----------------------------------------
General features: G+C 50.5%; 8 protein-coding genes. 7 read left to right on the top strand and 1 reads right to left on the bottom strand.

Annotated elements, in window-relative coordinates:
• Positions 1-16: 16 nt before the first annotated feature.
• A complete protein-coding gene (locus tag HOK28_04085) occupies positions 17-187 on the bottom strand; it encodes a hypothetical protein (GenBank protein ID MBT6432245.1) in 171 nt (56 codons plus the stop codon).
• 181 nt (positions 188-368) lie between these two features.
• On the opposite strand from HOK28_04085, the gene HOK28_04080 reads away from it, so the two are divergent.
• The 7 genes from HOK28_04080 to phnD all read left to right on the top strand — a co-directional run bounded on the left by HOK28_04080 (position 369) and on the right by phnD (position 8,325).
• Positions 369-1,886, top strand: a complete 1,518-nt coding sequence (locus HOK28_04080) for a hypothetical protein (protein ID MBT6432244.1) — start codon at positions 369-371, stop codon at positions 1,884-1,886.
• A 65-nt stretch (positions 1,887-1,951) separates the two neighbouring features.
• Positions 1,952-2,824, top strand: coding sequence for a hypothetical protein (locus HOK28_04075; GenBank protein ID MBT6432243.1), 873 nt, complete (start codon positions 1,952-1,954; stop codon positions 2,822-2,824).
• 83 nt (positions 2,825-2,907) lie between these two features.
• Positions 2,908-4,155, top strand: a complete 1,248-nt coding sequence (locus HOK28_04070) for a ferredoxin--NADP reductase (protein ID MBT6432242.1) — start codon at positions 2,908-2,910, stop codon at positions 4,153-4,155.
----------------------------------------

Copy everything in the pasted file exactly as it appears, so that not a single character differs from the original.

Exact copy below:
General features: G+C 50.5%; 8 protein-coding genes. 7 read left to right on the top strand and 1 reads right to left on the bottom strand.

Annotated elements, in window-relative coordinates:
• Positions 1-16: 16 nt before the first annotated feature.
• A complete protein-coding gene (locus tag HOK28_04085) occupies positions 17-187 on the bottom strand; it encodes a hypothetical protein (GenBank protein ID MBT6432245.1) in 171 nt (56 codons plus the stop codon).
• 181 nt (positions 188-368) lie between these two features.
• On the opposite strand from HOK28_04085, the gene HOK28_04080 reads away from it, so the two are divergent.
• The 7 genes from HOK28_04080 to phnD all read left to right on the top strand — a co-directional run bounded on the left by HOK28_04080 (position 369) and on the right by phnD (position 8,325).
• Positions 369-1,886, top strand: a complete 1,518-nt coding sequence (locus HOK28_04080) for a hypothetical protein (protein ID MBT6432244.1) — start codon at positions 369-371, stop codon at positions 1,884-1,886.
• A 65-nt stretch (positions 1,887-1,951) separates the two neighbouring features.
• Positions 1,952-2,824, top strand: coding sequence for a hypothetical protein (locus HOK28_04075; GenBank protein ID MBT6432243.1), 873 nt, complete (start codon positions 1,952-1,954; stop codon positions 2,822-2,824).
• 83 nt (positions 2,825-2,907) lie between these two features.
• Positions 2,908-4,155, top strand: a complete 1,248-nt coding sequence (locus HOK28_04070) for a ferredoxin--NADP reductase (protein ID MBT6432242.1) — start codon at positions 2,908-2,910, stop codon at positions 4,153-4,155.